Not end of story 9-2018


This was my first response to this image I received from my long-time friend, Shirley Mewhinney. As co-mentors, we process life together.

We’ve relayed stories about our past and laughed, and cried, and mourned with each other. These stories have shaped who we are, but we celebrate each time we let go of the past and live as the person God desires us to be today. We marvel at this truth: who we are today is not who we will be tomorrow.

Sometimes Shirley and I find ourselves momentarily believing that the stories of our past define who we are today. When we recall the regrets and missed opportunities, the heartaches and pain, the mistakes and disappointments, we begin to believe we will never change.

Shirley’s reflections

Over the years, often felt my story ended in a country far away but not forgotten. Past experiences sometimes defined my life. The steps forward felt as if I was letting go of my dream to live and minister in that country for many years to come. 

In looking back, I realize that the choices and chapters of the past few decades represent only part of my story. This is not where my story ends as there are more chapters to be written. Even in fragile moments, and during wilderness wanderings, I am still living the story God wants to write through my life and by faith, have taken steps that have led me out of the wilderness.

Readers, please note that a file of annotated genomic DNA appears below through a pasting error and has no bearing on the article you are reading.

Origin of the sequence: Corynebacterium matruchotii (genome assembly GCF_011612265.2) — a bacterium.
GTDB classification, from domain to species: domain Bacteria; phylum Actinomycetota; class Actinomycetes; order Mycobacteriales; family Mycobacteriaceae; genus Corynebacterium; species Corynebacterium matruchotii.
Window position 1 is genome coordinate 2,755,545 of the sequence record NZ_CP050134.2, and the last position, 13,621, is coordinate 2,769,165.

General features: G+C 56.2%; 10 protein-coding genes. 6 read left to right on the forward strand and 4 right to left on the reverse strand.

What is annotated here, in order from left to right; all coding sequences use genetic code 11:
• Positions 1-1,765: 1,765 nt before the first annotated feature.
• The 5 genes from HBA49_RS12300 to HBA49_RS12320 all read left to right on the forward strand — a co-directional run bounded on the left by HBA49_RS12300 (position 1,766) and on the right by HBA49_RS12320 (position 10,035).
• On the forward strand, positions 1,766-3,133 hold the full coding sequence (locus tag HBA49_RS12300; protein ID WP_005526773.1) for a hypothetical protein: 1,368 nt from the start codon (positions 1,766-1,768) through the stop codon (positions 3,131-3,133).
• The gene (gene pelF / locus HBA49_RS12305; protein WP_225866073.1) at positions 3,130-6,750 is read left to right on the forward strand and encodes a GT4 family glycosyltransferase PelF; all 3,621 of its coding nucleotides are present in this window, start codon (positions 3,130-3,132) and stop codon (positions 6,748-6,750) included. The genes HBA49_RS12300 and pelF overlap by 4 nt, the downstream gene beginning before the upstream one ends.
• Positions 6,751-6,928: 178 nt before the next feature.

My future remains uncertain. It won’t be the same as I dreamed many years ago. Slowly, a new dream will emerge asGod uses past experiences – both joyful and sorrowful – to mold and equip me for a new ministry to others who have been wounded by pain and disappointment.  

As the above image indicates, at any given moment, I have the personal power, and the power of the Holy Spirit, to say, “This is not how my story is going to end.” 

My reflections

In earlier years, the fear of rejection held me captive to the approval of others. To protect myself, I stayed aloof and reserved, didn’t allow others to know me well, and avoided any risk of disappointing them. I believe I convinced myself that this was the best way to live and the best kind of person to be.

God wasn’t finished writing my story, though. He began to reveal that my isolation kept me in bondage to my fear and prevented me from experiencing the life He intended me to have. Slowly He gave me courage to come out of my prison and take small steps toward releasing my fear and experiencing freedom to become the person He wants me to be.

I’m learning to trust God for the responses of people and stay focused on His view of me. Through consciously making these choices, I’ve been able to enjoy the new chapters God is writing in my story and the opportunities He’s giving me to help others find freedom from their fears. My life can become a continuing story of God’s faithfulness.


How would you describe your life story so far? What positive and negative experiences have shaped who you are today and affected the way you think and live? Do you believe that God is still writing your story…that He isn’t finished yet?